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Jan 31, 201911:39 AMExit Stage Right

with Martha Sullivan

Protect your value: Stage two of value maturity

(page 2 of 2)

Life insurance is also an important component of the Protect stage, particularly for the owners and other key personnel. Buy-sell and shareholder agreements routinely outline the parameters of who may buy the shares of the other owners and what occurs in the unfortunate scenario that one of the owners dies. Does your shareholders’ life insurance align with the agreement? Are policy levels appropriate for the current state and value of the business? Are you current with certifying the value of the business according to the agreement? If the answer is “no” or “maybe,” one task in your Protect stage should be to review and ensure that these elements are current and working together.

Insurance, however important, is only the first layer of understanding your operational risk. There are other risks to be considered, such as customer concentration, market dynamics and competition, data management and cyber security, reputation, and financial, to name a few.

Lastly, the risks threatening the transferability of the business demand top attention during the Protect stage. Mitigating your transferability risk takes the longest time to address. For example, if there’s too much dependence on you, the owner, or if your management team is thin in some way, transferability is seriously threatened. Strengthening it should be a priority. This involves hiring or training staff, transitioning responsibilities, and building competence and confidence in the team (and the team in themselves), which all takes time. Another example is enhancing your customer and supplier relationships so that there are multiple points of contact in your company, diffusing the risk of too much dependence on any one person for the relationship. Again, this takes time.

Stage Two is a stage of action, whether applied to an individual or to your company. If the Identify stage was Lyle’s wake-up call, then the Protect stage is where the rubber meets the road. In Lyle’s case, he needs to act. He must work with the physician to build a prescription, dietary, and exercise plan that addresses his blood pressure issues. Next, he must make the personal commitment to take his medications religiously, change his diet, and work out on the agreed-upon schedule. Then he’s got to do so.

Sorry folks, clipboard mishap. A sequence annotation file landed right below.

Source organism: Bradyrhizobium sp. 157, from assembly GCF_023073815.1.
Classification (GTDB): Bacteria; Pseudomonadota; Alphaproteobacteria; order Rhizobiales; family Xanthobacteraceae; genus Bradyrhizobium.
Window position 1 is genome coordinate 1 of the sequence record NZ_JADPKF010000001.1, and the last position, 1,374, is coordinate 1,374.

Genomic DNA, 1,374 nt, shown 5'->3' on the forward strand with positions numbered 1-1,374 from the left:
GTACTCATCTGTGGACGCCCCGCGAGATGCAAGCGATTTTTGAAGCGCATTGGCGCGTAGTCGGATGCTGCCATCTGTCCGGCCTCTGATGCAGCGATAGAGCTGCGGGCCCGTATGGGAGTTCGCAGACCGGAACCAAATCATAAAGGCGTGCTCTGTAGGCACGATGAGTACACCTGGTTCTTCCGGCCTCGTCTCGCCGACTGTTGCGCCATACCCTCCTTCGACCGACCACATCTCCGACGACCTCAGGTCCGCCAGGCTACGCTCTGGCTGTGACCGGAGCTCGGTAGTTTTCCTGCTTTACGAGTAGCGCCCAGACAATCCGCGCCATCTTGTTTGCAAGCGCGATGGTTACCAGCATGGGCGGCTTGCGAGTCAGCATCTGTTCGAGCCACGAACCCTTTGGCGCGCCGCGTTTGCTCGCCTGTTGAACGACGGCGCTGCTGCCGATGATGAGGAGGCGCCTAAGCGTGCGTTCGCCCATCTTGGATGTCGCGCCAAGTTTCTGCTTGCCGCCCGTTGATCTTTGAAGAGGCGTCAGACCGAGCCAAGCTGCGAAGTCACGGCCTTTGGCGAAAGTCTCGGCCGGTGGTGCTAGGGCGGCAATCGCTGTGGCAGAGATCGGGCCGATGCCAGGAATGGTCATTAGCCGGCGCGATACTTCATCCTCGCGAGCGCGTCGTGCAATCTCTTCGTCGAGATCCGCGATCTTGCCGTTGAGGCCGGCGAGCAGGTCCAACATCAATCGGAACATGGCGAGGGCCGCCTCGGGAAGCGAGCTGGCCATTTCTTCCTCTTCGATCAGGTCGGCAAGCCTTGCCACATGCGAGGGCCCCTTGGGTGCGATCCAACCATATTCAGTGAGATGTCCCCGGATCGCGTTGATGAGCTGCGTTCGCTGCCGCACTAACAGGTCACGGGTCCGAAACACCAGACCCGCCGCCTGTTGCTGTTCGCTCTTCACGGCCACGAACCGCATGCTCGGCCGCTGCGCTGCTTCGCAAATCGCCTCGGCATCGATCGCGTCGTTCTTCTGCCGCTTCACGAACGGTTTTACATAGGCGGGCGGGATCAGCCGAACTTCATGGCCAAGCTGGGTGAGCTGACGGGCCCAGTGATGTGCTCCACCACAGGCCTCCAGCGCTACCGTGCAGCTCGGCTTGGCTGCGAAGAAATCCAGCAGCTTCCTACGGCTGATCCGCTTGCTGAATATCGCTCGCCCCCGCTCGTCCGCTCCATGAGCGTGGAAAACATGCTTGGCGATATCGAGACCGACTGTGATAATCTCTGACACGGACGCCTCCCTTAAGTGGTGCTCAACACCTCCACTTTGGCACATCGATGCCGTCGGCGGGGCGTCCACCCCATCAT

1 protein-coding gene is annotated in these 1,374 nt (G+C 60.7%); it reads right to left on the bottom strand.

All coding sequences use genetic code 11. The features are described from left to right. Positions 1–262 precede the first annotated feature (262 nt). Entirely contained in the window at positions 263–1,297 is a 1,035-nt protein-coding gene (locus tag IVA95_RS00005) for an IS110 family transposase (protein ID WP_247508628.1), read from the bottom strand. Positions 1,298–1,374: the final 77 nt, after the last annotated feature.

Your business risks are similarly prioritized in Stage Two and segmented into a 90-day action plan. Accountability measures and routines are put in place to ensure that strong progress is made. Actions and results are monitored and adjusted so that the company’s health risks are mitigated.

There is a reason Protect is Stage Two, placed ahead of growing the business. Moving to Stage Three — Build — before protecting yourself is foolhardy and dangerous. It would be as if Lyle tossed away the medications, went back to his “McD’s is a basic food group” diet, and blew off the recommended procedures in the hope that the aneurysm will just go away. Anyone watching from the sidelines would rightly judge Lyle a fool. Yet how many businesses take on sales growth initiatives because “that’s what we do” and ignore working on the health risks facing the company because “I’ve got work to do”? That’s setting your business on a path of aggressive growth when the infrastructure can’t support it. In both instances, the stress could kill you.

Be wise, one stage at a time. Protect yourself.

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About This Blog

Spending half her career as an advisor to privately-held and family businesses and the other half in CFO/COO roles, Martha Sullivan is a partner and the succession planning practice leader in the business transition strategies group at Honkamp, Krueger & Co., P.C. She and her team have extensive experience assisting business owners achieve their personal, business, and transition goals. “Don’t think of the 'exit' from your business like it’s a four-letter word. Make it your next adventure!”



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